I’m trying something new here on my blog: Theology Thursday. Every Thursday I’ll write about a theological topic and ask you, my dear readers, to chime in. Think of it as a Pub Theology group, only online . . . and you’ll have to supply your own beer (unless you’re at work).
Anyway, this week I want to talk about the Calvinist doctrine of Total Depravity. I keep going back and forth on this concept. On one hand, it makes sense. A few months ago I was reading Freedom of the Will by Jonathan Edwards. He said that human beings have the ability to make choices, but the choices we make are based on what we desire the most. And since we are sinful by nature, Edwards writes, we keep choosing ungodly things instead of godly things. It is only when God changes our hearts that we desire godly things, and therefore able to choose good.
That would definitely explain a few things. Before I started following Christ, I didn’t care about compassion or justice or mercy or love or anything like that. All I wanted to do was tell the world to go eff itself. It wasn’t until I started following Christ that I learned that the world actually does NOT revolve around me.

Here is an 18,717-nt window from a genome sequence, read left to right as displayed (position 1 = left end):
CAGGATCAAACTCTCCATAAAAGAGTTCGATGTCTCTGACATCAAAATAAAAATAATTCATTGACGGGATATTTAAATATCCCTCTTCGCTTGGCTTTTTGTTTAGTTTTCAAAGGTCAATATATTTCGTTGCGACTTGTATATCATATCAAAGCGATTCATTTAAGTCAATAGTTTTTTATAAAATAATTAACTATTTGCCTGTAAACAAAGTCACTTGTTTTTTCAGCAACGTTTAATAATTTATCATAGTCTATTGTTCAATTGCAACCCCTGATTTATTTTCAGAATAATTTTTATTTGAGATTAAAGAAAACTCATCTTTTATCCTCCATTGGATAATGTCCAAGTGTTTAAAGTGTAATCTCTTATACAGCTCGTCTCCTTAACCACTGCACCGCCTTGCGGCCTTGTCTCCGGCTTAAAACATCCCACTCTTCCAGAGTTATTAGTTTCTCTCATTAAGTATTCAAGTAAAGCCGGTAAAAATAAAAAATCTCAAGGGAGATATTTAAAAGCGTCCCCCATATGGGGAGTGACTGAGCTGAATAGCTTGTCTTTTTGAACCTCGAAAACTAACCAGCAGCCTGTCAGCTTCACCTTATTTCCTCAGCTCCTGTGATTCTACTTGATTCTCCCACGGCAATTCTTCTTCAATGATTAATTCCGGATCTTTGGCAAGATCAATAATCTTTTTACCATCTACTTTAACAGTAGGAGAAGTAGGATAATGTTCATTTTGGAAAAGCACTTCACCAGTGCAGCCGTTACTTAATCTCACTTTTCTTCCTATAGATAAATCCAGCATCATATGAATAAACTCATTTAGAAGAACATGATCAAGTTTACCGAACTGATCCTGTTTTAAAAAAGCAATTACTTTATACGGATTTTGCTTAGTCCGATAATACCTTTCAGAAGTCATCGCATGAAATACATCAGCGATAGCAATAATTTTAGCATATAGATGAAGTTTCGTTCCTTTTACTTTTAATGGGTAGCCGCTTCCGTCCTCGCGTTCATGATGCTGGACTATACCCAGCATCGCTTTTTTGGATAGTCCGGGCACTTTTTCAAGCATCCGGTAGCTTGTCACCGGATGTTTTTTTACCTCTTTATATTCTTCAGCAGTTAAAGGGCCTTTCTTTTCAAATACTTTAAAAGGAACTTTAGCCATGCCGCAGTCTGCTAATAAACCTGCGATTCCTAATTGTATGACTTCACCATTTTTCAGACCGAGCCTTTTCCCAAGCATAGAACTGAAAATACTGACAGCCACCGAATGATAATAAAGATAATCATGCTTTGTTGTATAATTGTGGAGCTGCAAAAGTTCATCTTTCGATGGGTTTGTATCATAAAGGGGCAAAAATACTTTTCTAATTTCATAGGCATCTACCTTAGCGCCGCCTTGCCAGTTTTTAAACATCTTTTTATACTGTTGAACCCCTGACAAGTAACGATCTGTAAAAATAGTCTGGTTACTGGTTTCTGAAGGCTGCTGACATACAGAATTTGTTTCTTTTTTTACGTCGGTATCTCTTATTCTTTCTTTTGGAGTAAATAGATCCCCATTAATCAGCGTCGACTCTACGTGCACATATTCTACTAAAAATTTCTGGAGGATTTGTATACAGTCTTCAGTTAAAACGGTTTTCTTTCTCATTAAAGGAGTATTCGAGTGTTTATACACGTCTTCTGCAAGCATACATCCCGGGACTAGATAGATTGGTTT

But on the other hand, what about people like Gandhi and the Dali Lama? What about the humanitarians of the world who aren’t Christians? If Total Depravity is true, then why were two non-Christians able to do so many good things? And for that matter, how can so-called "Christians" like Fred Phelps and Pastor Terry Jones be so hateful?
Now let me explain that I'm NOT talking about the need for salvation, or whether or not human beings are sinful. Far from it. We've all sinned. We're all broken. We all need a savior. So I'm not talking about the need for salvation. What I'm talking about is whether or not a person can do good deeds without Christ.
What do you think? Discuss in the comments below.
1 month ago